Rotator cuff muscles

Many people, especially athletes will experience a rotator cuff injury or condition in their lifetime.  A lot of these conditions are due to overuse.  Repetitive strain causes an enormous amount of stress on the muscles tendons.  There are four main rotator cuff muscles.  The supraspinatus, subscapularis, infraspanitus, and the teres minor muscle.  These muscles attach on the greater tubercle of the humerus, all of them besides the subscapularis.  The subscap (as I like to refer to it as) attaches on the lesser tubercle of the humerus.  These muscles work together to stabilize the shoulder joint.  They internally and externally rotate the shoulder.  They do have help from other supporting muscles; but these smaller muscle play a big role in the movement of the shoulder.

The rotator cuff muscles as a group depress the humerus.  This is the large bone in your upper arm.  Now think of doing shoulder shrugs, doing so you are elevating and depressing the shoulder/arm.  Arm meaning the humerus.  Depressing the arm means to lower it.  An example of this would be to say you were sitting in your chair and you drop your pen on the floor beside you.  You would just lean down using you torso, but most likely you would depress the shoulder more to get an extended reach to pick your pen up.  All of your rotator cuff muscles get activated when picking up your pen.

The most commonly injured rotator cuff is the supraspinatus.  It is not very large in size, and is located in the fossa on top of the scapula, better known to you as the shoulder blade.  This muscle abducts the shoulder.  Playing most sports, such as tennis, golf, basketball, baseball, and football may cause a strain in this muscle.  Overusing the shoulder with repetitive movements such as continuous swing of the golf club, or basketball bat.  This is most often felt on the lateral side of the upper shoulder.  The tendon of the supraspinatus runs from the scapulars fossa done to the humerus.  Pain is usually experienced on top of the shoulder/tip of the arm.  This can be a tricky muscle to stretch out.  It is very important to do so though.  There are a few different ways you can go about stretching it out.  One way to go about this is to place the elbow of the side you want to stretch inside the other elbow.  Then with the hand you have below grab the thumb of the side you are stretching, and then pull down towards that same side.  This will place a bit of a stretch on the supraspinatus.  You can check also out my instagram account @ amandajackman.rmt to see a picture demonstrating another way to stretch it out.

The supraspinatus is often the rotator cuff muscle that is most often torn.  As stated above many activities abduct the shoulder.  Even when you are sitting at a desk typing, your arms/shoulders are slightly abducted.  IF a tear happens one usually needs about 3-6 weeks, depending on the severity of the tear before coming in to get treated.  You want to make sure the tendon is slightly healed, so the muscle can repair.  This will prevent greater injury.  The last thing one would want to do is to stretch out a torn muscle.  The best way to treat a torn or sprained muscle/tendon is to rest it.  Try not to use the muscle.  Compressing it with some sort of bandage wrap or arm sling will also help keep the muscle in place, helping to prevent you from using it as much.  Placing an ice pack on top of the shoulder near the tendon attachment site will really help keep the inflammation down, which will help with decreasing the pain as well.  If you do not have an ice pack available you can fill up a small baggy, such as a ziplock sandwich bag, full of ice.  You should cover both the ice pack or bag of ice with a small towel before placing it on the skin.  This will prevent and frost burn from happening.  Also only hold the ice there for time periods of 10 minutes.  You can repeat this but make sure to take at least 5-10 minutes in between each icing.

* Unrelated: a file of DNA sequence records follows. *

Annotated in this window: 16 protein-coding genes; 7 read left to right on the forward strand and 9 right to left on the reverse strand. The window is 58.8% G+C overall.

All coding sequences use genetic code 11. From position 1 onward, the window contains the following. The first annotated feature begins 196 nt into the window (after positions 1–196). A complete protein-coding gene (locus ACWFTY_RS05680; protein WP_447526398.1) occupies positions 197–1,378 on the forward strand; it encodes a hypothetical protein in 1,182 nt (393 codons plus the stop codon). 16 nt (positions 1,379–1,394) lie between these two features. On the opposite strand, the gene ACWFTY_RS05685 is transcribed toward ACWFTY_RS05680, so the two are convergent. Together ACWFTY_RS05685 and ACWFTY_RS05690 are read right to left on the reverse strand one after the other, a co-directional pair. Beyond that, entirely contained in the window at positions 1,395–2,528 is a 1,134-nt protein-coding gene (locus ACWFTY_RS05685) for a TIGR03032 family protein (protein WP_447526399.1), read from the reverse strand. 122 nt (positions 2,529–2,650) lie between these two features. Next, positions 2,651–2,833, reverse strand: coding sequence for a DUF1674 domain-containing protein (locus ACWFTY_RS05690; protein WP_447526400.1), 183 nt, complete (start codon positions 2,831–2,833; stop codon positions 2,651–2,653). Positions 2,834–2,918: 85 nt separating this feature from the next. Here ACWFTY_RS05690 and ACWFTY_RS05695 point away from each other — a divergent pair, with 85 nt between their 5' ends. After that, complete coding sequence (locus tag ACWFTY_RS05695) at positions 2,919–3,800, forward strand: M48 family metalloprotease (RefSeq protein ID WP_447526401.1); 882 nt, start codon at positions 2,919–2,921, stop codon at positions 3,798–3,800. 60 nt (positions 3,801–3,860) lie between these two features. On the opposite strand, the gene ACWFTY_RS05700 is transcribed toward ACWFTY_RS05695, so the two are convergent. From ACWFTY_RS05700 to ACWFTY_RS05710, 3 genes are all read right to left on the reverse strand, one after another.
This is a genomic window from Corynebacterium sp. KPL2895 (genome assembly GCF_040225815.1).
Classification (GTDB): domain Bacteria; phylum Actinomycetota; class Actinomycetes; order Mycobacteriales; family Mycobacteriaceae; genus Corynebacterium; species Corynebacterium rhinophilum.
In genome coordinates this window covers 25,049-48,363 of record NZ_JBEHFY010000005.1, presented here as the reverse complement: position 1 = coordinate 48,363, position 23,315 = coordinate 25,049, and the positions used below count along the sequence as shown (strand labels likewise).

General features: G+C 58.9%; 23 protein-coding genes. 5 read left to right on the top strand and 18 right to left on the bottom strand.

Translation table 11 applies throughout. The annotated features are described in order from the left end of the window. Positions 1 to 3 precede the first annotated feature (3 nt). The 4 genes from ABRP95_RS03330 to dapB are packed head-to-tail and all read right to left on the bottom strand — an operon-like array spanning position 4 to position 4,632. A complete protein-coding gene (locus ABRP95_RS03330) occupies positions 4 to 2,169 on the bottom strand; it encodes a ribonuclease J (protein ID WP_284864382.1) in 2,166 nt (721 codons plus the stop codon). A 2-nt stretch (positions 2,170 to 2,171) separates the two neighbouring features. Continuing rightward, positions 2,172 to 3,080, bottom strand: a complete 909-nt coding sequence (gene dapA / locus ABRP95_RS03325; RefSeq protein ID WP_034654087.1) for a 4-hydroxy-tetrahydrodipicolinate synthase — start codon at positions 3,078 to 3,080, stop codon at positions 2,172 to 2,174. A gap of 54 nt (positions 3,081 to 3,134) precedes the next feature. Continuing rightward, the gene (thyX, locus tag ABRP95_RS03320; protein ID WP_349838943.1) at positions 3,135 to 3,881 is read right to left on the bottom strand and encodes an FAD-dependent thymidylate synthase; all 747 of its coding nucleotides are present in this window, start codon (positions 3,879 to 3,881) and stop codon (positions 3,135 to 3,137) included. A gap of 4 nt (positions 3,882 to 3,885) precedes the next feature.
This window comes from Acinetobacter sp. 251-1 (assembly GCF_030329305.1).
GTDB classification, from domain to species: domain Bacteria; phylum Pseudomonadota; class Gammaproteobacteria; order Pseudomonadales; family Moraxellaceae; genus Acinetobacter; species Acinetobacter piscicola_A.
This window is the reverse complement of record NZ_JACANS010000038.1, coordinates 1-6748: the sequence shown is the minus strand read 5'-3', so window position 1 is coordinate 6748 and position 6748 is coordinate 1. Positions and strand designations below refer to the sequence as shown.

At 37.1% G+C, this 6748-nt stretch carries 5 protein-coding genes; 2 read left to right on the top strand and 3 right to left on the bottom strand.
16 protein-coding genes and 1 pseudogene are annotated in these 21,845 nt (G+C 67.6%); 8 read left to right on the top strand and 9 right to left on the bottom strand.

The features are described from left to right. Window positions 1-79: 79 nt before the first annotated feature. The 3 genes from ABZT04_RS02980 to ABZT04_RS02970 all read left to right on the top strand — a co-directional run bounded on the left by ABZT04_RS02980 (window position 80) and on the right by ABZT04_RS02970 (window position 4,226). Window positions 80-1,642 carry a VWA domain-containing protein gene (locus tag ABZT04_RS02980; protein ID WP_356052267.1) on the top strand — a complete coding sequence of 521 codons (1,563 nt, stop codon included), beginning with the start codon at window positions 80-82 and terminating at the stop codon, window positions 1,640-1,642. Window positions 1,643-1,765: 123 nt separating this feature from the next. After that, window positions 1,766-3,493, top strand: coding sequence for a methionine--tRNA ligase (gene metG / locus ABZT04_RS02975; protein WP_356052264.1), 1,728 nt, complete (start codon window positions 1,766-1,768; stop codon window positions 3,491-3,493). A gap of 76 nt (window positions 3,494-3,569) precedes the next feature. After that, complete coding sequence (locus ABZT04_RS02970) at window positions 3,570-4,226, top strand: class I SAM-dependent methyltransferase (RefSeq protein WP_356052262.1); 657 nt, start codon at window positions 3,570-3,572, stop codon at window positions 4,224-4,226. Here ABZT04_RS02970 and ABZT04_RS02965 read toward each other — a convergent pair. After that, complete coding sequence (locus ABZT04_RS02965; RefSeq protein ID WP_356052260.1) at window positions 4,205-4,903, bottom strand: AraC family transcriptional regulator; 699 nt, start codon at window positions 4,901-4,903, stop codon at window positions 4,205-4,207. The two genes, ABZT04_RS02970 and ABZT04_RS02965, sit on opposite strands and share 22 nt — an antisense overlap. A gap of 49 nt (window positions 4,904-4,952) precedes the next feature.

The subscapularis muscle is a tricky rotator cuff muscle that I find often gets ignored when treating the shoulder.  It is a muscle located on the anterior side of the scapula.  With the shoulder blade being a part of the back, the front side of it faces the rib cage.  This can sometime be uncomfortable to get released.  I find most of my clients find an enormous difference in the movement in their shoulders when doing so.  The best way to treat this rotator cuff muscle is to have the client lay on his or her back and place finger the side of body next to the outside of the shoulder blade.  Moving the arm around the therapist then has a better way to be able to get right inside to feel the muscle/tendon of the muscle.  Moving the arm around then applies a slight friction technique on the muscle to help it release.

All of the rotator cuff muscles are placed on the shoulder blade.  Massaging all of the muscles will really help increase the range of motion in the shoulder.  It can also help with improving ones posture by helping the shoulder to retract in its proper position.  a lot of times the shoulder can become internally rotated with the tension in the rotator cuffs being to tight pulling the shoulders forward.  One may often be found with their head and shoulders rolled forward in a slouching position.

 

I hope this helps give you better in-site on managing your tissues health!  If you have any comments or questions please feel free to ask!

 

Amanda Jackman; R.M.T.

 

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